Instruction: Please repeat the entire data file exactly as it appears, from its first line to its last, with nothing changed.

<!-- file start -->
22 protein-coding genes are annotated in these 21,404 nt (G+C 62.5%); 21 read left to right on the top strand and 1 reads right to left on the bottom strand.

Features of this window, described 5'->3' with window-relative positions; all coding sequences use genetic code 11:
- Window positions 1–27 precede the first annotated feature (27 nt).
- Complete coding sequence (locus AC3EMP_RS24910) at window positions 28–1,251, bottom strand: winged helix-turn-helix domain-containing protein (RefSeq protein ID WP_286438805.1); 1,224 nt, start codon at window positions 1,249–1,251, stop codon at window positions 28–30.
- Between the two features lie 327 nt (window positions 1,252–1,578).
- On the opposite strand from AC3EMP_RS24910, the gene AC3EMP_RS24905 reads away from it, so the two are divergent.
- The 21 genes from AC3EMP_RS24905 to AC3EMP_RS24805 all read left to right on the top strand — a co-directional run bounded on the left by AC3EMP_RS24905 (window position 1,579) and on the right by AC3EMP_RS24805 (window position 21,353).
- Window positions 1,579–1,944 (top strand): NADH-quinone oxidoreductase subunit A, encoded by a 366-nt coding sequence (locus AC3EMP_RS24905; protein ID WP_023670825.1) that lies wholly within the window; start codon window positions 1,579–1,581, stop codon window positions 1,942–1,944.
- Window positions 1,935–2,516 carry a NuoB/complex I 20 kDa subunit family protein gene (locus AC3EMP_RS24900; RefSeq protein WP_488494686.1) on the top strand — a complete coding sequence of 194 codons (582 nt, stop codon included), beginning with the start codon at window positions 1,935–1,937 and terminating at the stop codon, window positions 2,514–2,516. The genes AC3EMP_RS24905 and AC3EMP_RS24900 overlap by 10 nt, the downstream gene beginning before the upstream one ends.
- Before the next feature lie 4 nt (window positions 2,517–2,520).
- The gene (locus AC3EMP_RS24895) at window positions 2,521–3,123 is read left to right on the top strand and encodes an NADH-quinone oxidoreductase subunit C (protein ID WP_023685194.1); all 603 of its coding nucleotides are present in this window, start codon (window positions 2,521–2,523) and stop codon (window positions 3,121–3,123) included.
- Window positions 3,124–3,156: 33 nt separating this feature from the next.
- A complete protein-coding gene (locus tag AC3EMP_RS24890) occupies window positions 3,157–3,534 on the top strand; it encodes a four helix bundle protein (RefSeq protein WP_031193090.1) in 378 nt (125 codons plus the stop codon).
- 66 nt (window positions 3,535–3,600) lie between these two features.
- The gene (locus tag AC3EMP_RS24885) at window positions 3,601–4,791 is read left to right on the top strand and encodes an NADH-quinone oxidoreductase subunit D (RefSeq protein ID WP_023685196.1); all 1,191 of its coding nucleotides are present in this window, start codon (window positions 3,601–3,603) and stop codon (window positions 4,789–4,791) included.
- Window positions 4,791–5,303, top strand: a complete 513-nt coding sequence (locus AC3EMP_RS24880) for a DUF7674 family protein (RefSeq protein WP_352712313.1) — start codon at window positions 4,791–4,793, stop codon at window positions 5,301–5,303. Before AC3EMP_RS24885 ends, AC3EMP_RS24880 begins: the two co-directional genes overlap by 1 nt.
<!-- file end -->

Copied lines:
22 protein-coding genes are annotated in these 21,404 nt (G+C 62.5%); 21 read left to right on the top strand and 1 reads right to left on the bottom strand.

Features of this window, described 5'->3' with window-relative positions; all coding sequences use genetic code 11:
- Window positions 1–27 precede the first annotated feature (27 nt).
- Complete coding sequence (locus AC3EMP_RS24910) at window positions 28–1,251, bottom strand: winged helix-turn-helix domain-containing protein (RefSeq protein ID WP_286438805.1); 1,224 nt, start codon at window positions 1,249–1,251, stop codon at window positions 28–30.
- Between the two features lie 327 nt (window positions 1,252–1,578).
- On the opposite strand from AC3EMP_RS24910, the gene AC3EMP_RS24905 reads away from it, so the two are divergent.
- The 21 genes from AC3EMP_RS24905 to AC3EMP_RS24805 all read left to right on the top strand — a co-directional run bounded on the left by AC3EMP_RS24905 (window position 1,579) and on the right by AC3EMP_RS24805 (window position 21,353).
- Window positions 1,579–1,944 (top strand): NADH-quinone oxidoreductase subunit A, encoded by a 366-nt coding sequence (locus AC3EMP_RS24905; protein ID WP_023670825.1) that lies wholly within the window; start codon window positions 1,579–1,581, stop codon window positions 1,942–1,944.
- Window positions 1,935–2,516 carry a NuoB/complex I 20 kDa subunit family protein gene (locus AC3EMP_RS24900; RefSeq protein WP_488494686.1) on the top strand — a complete coding sequence of 194 codons (582 nt, stop codon included), beginning with the start codon at window positions 1,935–1,937 and terminating at the stop codon, window positions 2,514–2,516. The genes AC3EMP_RS24905 and AC3EMP_RS24900 overlap by 10 nt, the downstream gene beginning before the upstream one ends.
- Before the next feature lie 4 nt (window positions 2,517–2,520).
- The gene (locus AC3EMP_RS24895) at window positions 2,521–3,123 is read left to right on the top strand and encodes an NADH-quinone oxidoreductase subunit C (protein ID WP_023685194.1); all 603 of its coding nucleotides are present in this window, start codon (window positions 2,521–2,523) and stop codon (window positions 3,121–3,123) included.
- Window positions 3,124–3,156: 33 nt separating this feature from the next.
- A complete protein-coding gene (locus tag AC3EMP_RS24890) occupies window positions 3,157–3,534 on the top strand; it encodes a four helix bundle protein (RefSeq protein WP_031193090.1) in 378 nt (125 codons plus the stop codon).
- 66 nt (window positions 3,535–3,600) lie between these two features.
- The gene (locus tag AC3EMP_RS24885) at window positions 3,601–4,791 is read left to right on the top strand and encodes an NADH-quinone oxidoreductase subunit D (RefSeq protein ID WP_023685196.1); all 1,191 of its coding nucleotides are present in this window, start codon (window positions 3,601–3,603) and stop codon (window positions 4,789–4,791) included.
- Window positions 4,791–5,303, top strand: a complete 513-nt coding sequence (locus AC3EMP_RS24880) for a DUF7674 family protein (RefSeq protein WP_352712313.1) — start codon at window positions 4,791–4,793, stop codon at window positions 5,301–5,303. Before AC3EMP_RS24885 ends, AC3EMP_RS24880 begins: the two co-directional genes overlap by 1 nt.